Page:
• Strategic benefits of risk management on projects are logical if market benefits of a larger number of successfully completed projects are correlated and if long‐term benefits for the company are assessed.

Planned risk management of CPR projects makes the company more trustworthy and more respected. Progressive project management with an established culture of risk adoption allows the company to operate much more efficiently and successfully in the time of constant changes.


2. Methods of risk management of a project of concurrent product realization

Risks of an entire project or its activities [5] are potential events or situations that may jeopardize a planned implementation of a project. The most important in managing risk events of a project is use of various tools for analysis, evaluation, planning, and carrying out of measures to prevent or at least reduce the influence of risk events.

Several models and methods are available for managing risks of an entire project and of individual project activities [510]. The suggested risk management methods are similar to each other, a difference lies in a detail of subdivision of the entire risk management process to subprocesses. Table 1 illustrates a comparison of four various concepts [58], which were a basis for designing a model for risk management in the case of CPR projects.

The first three models are a general approach to project risk management and include methods and techniques that are generally applicable on any project. Colin’s model proved to be the most appropriate basis for a development of a risk management model in CPR projects since individual phases of a risk analysis are very precisely defined.

A critical analysis of the discussed models and methods of project risk management supported by experiences in implementing projects in an industrial environment, particularly in car industry, led the authors to design a method for activity risk management of a project that is shown in Figure 2.

Figure 2.

Risk management method of CPR projects.

In the suggested method, the analysis of project risks and their activities is carried out in seven consecutive steps:

  1. Step 1. Preliminary analysis of project risk management.

  2. Step 2. Project risk identification/assessment.

  3. Step 3. Activity risk identification/assessment.

  4. Step 4. Qualitative and quantitative analysis of activity risks.

  5. Step 5. Planning risk management measures.

  6. Step 6. Monitoring, recording, control, and taking measures.

  7. Step 7. Analysis, evaluation, and archiving.

Compared to the reference models of project risk management [58], the suggested methods differ in the following items:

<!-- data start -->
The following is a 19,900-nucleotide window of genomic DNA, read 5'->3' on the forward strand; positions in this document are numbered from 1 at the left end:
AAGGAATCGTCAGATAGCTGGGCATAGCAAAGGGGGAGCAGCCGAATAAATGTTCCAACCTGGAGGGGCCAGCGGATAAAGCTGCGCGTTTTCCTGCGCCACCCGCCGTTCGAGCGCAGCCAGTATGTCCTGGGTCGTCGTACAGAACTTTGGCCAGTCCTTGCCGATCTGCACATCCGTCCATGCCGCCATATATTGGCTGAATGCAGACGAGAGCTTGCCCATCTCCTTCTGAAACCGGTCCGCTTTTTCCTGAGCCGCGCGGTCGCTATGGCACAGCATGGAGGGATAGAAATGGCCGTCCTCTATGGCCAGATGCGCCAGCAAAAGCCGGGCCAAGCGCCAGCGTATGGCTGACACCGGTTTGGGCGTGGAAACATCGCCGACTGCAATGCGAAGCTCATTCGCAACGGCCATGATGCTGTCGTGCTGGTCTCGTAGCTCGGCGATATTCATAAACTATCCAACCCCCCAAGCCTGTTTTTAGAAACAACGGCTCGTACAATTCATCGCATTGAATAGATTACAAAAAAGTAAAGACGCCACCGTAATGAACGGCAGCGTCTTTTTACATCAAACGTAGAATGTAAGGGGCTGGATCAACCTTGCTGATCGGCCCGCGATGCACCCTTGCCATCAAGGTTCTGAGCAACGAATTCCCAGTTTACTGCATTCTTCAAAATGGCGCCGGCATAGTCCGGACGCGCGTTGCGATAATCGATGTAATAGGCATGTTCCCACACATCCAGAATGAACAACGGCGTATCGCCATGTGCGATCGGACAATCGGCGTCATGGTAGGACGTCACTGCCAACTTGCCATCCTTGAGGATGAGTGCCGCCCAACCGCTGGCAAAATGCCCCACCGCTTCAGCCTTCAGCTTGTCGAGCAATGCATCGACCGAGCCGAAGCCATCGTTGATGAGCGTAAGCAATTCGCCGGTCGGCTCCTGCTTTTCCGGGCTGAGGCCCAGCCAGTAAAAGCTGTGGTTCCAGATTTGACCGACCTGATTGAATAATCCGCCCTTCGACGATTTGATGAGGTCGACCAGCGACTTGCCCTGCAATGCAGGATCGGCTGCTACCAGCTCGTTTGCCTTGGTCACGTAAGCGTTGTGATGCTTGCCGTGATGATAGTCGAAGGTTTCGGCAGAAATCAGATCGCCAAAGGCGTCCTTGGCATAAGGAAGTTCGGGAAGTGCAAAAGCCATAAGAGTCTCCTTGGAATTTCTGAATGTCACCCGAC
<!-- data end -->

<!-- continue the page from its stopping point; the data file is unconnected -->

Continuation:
• A phase of project risk analysis is separated from the project activity risk analysis.

  • Assessment of risk parameters and a method for the assessment of project activity risks are logically linked to each other.

  • A two‐dimensional (for one‐time projects) and a three‐dimensional (in cyclically recurrent projects) level of activity risk can be calculated.

  • The use of a table of critical success factors is suggested for a qualitative and a quantitative analysis and for planning and monitoring preventive and corrective measures.

  • Evaluation of project activity risk management and formation of new knowledge based on experience obtained from a completed project are emphasized.

When designing the suggested risk management model of CPR projects, we predominantly relied on the Colin’s concept [8], therefore, Table 2 shows the main differences between them.

Apart from the steps of performing a project risk analysis and a project activity analysis, the suggested method includes the most often applied work methods that a project manager and a project team can use in the implementation of an individual step of the risk analysis.

In literature, different processes and methods for risk management of project activities were proposed, but we did not notice any solution where cognitive factors and risk management of concurrent product realization were connected. Most of the methods are based on two‐dimensional risk analysis, therefore, we suggest a use of third factor—assessment of frequency of recurrence of risk events.

To the basic Microsoft Project software, a Monte Carlo method can be added, but this solution is insufficient for integration of cognitive factors with risk analyses.

Based on these facts and the experiences from real industrial environment (especially automotive industry), new individual steps of the suggested method for managing cyclically recurrent project activity risks with respect to cognitive factors are described with an emphasis on a detailed description of solutions suggested by the authors for the implementations of Steps 4 and 5.

2.1. Preliminary analysis of project risks